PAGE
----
Sensory Integration and Vestibular Processing: Why Is It So Critical?

By Zoe Mailloux, MA., OTR, Director, Pediatric Therapy Network, Torrance, CA Sensory integration and vestibular processing:  Of all the sensory systems that we talk about in sensory integration theory and treatment, the one that may be the most basic, yet the hardest to understand is the vestibular sense. This sensory system develops just a few weeks after conception and plays a very important role in a child’s early development.  It was also probably one of the most important senses for our evolutionary ancestors. However, the vestibular sense is not familiar to many people. Children do not learn about it when they learn about the basic sensory systems and if adults know about this system, they may only be aware that it has something to do with balance. Understanding more about the vestibular system will be helpful to a better understanding of the types of problems children may have as well as the methods we use to address these problems. As we…

The Vestibular System and Auditory Language Processing

By Carol Stock Kranowitz, M.A.  Excerpted from The Out-of-Sync Child: Understanding and Coping With Sensory Integration Dysfunction The vestibular system and auditory language processing: Children with vestibular dysfunction may also have auditory language processing problems. As they research their child’s disability, many parents learn about sensory integration and the importance of the body’s vestibular system, perhaps the most basic of all the sensory systems. Initially they learn that the vestibular system coordinates body movements, maintains balance and equilibrium, and helps children develop normal muscle tone. It is not as immediately apparent, though, how the vestibular system influences auditory language processing.  However, the vestibular system plays a significant role in the development of language, so that children with vestibular dysfunction may also have auditory language processing problems. It’s important to realize that the vestibular and auditory systems work together as they process sensations of movement and sound.  These sensations are closely intertwined, because they both begin to be processed in the receptors…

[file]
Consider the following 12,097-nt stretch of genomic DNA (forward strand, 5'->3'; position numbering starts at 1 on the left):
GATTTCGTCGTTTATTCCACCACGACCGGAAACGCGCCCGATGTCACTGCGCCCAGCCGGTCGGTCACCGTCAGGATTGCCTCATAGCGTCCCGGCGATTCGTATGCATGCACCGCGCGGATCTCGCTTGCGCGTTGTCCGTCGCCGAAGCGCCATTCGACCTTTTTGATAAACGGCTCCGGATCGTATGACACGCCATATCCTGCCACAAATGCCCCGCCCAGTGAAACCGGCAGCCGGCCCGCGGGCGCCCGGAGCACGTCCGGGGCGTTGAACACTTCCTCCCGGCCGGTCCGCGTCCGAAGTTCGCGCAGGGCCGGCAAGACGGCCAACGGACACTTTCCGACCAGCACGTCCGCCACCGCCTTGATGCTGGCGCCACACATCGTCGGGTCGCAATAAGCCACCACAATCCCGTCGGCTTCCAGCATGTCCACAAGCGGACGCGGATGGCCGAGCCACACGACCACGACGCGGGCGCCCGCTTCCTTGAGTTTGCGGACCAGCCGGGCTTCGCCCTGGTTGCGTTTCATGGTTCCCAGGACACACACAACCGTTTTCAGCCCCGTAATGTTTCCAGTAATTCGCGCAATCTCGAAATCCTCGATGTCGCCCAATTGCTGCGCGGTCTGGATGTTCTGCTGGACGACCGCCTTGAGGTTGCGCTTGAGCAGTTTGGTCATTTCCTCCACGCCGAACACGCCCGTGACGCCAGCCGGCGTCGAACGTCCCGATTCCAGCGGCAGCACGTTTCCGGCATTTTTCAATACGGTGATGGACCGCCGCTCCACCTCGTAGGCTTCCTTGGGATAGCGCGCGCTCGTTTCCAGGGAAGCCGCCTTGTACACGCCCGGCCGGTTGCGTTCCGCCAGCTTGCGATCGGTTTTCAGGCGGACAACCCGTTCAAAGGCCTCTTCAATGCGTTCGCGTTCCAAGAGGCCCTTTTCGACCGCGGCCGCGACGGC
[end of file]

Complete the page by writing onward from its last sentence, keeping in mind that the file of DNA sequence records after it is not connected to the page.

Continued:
Auditory Training

This article was adapted from brochures available from the IDEA Training Center & the Spectrum Center www.spectrumcenter.com, two excellent sources of auditory training. Who Needs It? Many children with developmental delays initially present as having poor or non-existent speech and language skills. Their medical histories show frequent ear infections, no hand dominance, sound sensitivity, and avoidance of certain types of touch and movement. Candidates for auditory integration training include individuals with learning and language disorders, attention deficits, pervasive developmental disorders, autism, central auditory processing problems and sound sensitivity. Under-reactivity is also seen with some children craving sensory input such as spinning and “rough­housing.”   Behaviors in these individuals are unpredictable; parents, teachers and friends are overwhelmed by poor toler­ance for frustration, temper tantrums, shyness, or aggression that appears unprovoked.   These are all secondary signs of one possible cause which is neuro-physiological. What Is It? The ear has a function that is even more primary that hearing; listening.  Listening requires the coordination…